“Funny Girl” is so deeply ingrained in Beanie Feldstein’s life that she doesn’t even remember the first time she watched the movie. “From my developmental psychology classes in college, I think I remember that your first memories are around 3 years old,” she told the New York Jewish Week. “Funny Girl” “precedes my memory. I’ve always loved it as far as I’m concerned.”
Even if she doesn’t recall all the details now, the 1968 movie — starring Barbra Streisand, who plays real-life Jewish vaudeville star and comedian Fanny Brice — made enough of an impression that Feldstein had a “Funny Girl”-themed birthday party when she turned 3, leopard-print costume and all.
Of course, now, in an incredible turn of events, Feldstein, 28 — known for movies like “Lady Bird” and “Booksmart” — is starring in the first-ever Broadway revival of “Funny Girl.” (The musical, which also starred Streisand, opened on Broadway in 1964 and ran for more than three years.)
What did such a young girl find appealing about a show about a strong-willed performer — with a story that also focuses on Brice’s rocky relationship with her suave, gambler husband, Nick Arnstein? “The biggest thing that impacted me was her ambition,” Feldstein said. “The character of Fanny Brice was so unrelenting in her pursuit of her own career and her love of her performing and I think, even at a young age, I really latched onto that.”
She was also drawn to the score, featuring songs like “Don’t Rain on My Parade,” “I’m the Greatest Star,” and “People,” all of which have become standards of the American songbook.
“Those songs have lasted in our hearts and our ears for almost 60 years now — and I’m sure they will continue to, forever,” Feldstein said. “You can’t hear the opening chords of ‘Don’t Rain on My Parade’ and have it not just course through your body — even now, night after night.”
Currently in previews, the show officially opens at the August Wilson Theatre on April 24. The New York Jewish Week spoke to Feldstein about her Jewish identity, perfectionism and what it’s like to portray a Jewish icon who is so closely connected to another Jewish icon.
This interview has been lightly condensed and edited.
New York Jewish Week: What does it mean to you, as a Jewish woman, to get to play this role?
Feldstein: It’s such a big question, I could write a dissertation on it. But I truly believe that any Jewish woman who wants to be funny and perform and sing owes something to Fanny Brice. So, to get to play that trailblazing woman and bring her story back to Broadway 60 years after the original production, and over 100 years after she was a star herself, it’s all-encompassing and it’s very surreal and it’s incredibly moving because she opened a door that none of us could have walked through if it wasn’t for her. That’s a tremendous legacy. I think her legacy lives, of course, in Barbra Streisand, but [also] in people like Bette Midler and Sarah Silverman. Any of us who are bagels on plates full of onion rolls, we know that feeling and it’s very meaningful to me to get to bring her story back to 2022 Broadway audiences.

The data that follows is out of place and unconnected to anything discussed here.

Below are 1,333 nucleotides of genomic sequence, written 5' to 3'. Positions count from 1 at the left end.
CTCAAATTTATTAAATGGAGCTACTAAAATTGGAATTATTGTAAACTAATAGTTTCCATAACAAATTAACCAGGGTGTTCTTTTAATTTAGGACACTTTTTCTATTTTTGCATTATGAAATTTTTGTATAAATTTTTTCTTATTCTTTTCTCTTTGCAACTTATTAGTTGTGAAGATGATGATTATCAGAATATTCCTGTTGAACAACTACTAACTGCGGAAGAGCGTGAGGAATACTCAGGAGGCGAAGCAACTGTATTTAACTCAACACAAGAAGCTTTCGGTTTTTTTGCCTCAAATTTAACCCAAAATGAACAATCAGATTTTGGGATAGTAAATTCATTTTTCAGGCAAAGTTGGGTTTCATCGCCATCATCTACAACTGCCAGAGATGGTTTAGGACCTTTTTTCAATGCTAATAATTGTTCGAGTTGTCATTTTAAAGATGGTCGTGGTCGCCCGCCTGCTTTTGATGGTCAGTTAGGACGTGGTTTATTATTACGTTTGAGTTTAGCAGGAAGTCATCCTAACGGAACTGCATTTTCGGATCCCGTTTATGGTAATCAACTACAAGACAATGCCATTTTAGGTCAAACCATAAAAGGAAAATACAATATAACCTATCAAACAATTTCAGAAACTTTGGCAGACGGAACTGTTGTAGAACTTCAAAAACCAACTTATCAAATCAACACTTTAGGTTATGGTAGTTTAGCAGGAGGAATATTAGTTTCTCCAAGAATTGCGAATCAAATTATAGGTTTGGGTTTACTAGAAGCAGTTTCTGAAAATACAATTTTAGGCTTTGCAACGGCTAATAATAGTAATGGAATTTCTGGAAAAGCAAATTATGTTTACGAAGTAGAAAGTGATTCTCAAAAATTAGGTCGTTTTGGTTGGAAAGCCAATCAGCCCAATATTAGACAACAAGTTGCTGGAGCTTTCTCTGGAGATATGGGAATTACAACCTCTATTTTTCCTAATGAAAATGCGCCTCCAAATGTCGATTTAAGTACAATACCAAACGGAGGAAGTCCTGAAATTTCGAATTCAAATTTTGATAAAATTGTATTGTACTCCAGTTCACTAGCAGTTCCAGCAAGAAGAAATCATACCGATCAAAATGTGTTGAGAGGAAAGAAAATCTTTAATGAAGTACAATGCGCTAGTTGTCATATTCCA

You mentioned Bette Midler, who you worked with in your Broadway debut in “Hello, Dolly!” in 2017. What did you learn working with her?
So much. To get to work with Bette Midler any time in your life, but specifically in your early 20s in your Broadway debut, was incredibly formative. She never sits down. I mean that so literally. She is the most hardworking person in the room. And when you’re someone like Bette Midler and you have such a tremendous body of work and following and people just adore every word that comes out of your mouth, she didn’t have to work hard. She could have walked onstage and the audience would have been in the palm of her hand. But the reason that she’s as genius as she is, and as beloved, proves to me that she is that way because she puts in the work every minute of every day to make whatever she’s working on the best, the most funny, the most precise. She’s so detailed. That was such an incredible kind of master class to witness her work. And she’s also one of the funniest people you’ll ever be in a room with, so there’s that, too.